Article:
frogmouth, common name for small, owllike birds of the family Podargidae, ranging in size from 9 to 21 in. (22.5–52.5 cm). Their soft plumage is a mottled gray-brown in color with little distinction between sexes. Their eyes are wide and the tongue large and paperlike. A close relative of the nightjars (see goatsucker), they share with them a wide, horny, flat, sharply hooked, boat-shaped bill, but unlike them, do not use it to capture insects on the wing. Rather, frogmouths feed on crawling animals, such as caterpillars, beetles, scorpions, and centipedes. They fly swiftly, but only over short distances, and the reduced tail feathers limit maneuverability. Nine species in the genus Batrachostomus are found from India to Malaysia. The remaining three species, in the genus Podargus, are found throughout Australia, New Guinea, and the Solomon Islands. All are nocturnal forest dwellers. Podargus species build flat, twig platform nests, while species of Batrachostomus make cushions of their own feathers and camouflage them with moss and spiderwebs. Frogmouths lay one or two whitish eggs, which the males incubate by day and the females at night. Frogmouths are classified in the phylum Chordata, subphylum Vertebrata, class Aves, order Caprimulgiformes, family Podargidae.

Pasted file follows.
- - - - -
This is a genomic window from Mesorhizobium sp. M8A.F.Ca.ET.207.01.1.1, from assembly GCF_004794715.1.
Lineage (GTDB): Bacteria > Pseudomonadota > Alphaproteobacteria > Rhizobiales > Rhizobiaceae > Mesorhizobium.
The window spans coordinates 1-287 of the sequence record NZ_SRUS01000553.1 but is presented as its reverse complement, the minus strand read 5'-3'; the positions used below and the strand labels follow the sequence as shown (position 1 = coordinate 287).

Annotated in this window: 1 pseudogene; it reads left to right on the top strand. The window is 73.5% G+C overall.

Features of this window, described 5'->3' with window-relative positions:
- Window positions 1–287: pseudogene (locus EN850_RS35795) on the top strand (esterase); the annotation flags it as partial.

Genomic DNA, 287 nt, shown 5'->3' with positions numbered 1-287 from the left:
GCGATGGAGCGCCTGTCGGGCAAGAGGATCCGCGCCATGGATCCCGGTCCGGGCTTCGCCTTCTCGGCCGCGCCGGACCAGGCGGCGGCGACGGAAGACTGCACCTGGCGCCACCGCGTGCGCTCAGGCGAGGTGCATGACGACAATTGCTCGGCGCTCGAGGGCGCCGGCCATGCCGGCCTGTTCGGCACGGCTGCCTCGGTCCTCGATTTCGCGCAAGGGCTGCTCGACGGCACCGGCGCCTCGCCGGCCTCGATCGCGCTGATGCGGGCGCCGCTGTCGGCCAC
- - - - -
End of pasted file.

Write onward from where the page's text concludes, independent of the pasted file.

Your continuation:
The Columbia Electronic Encyclopedia, 6th ed. Copyright © 2012, Columbia University Press. All rights reserved.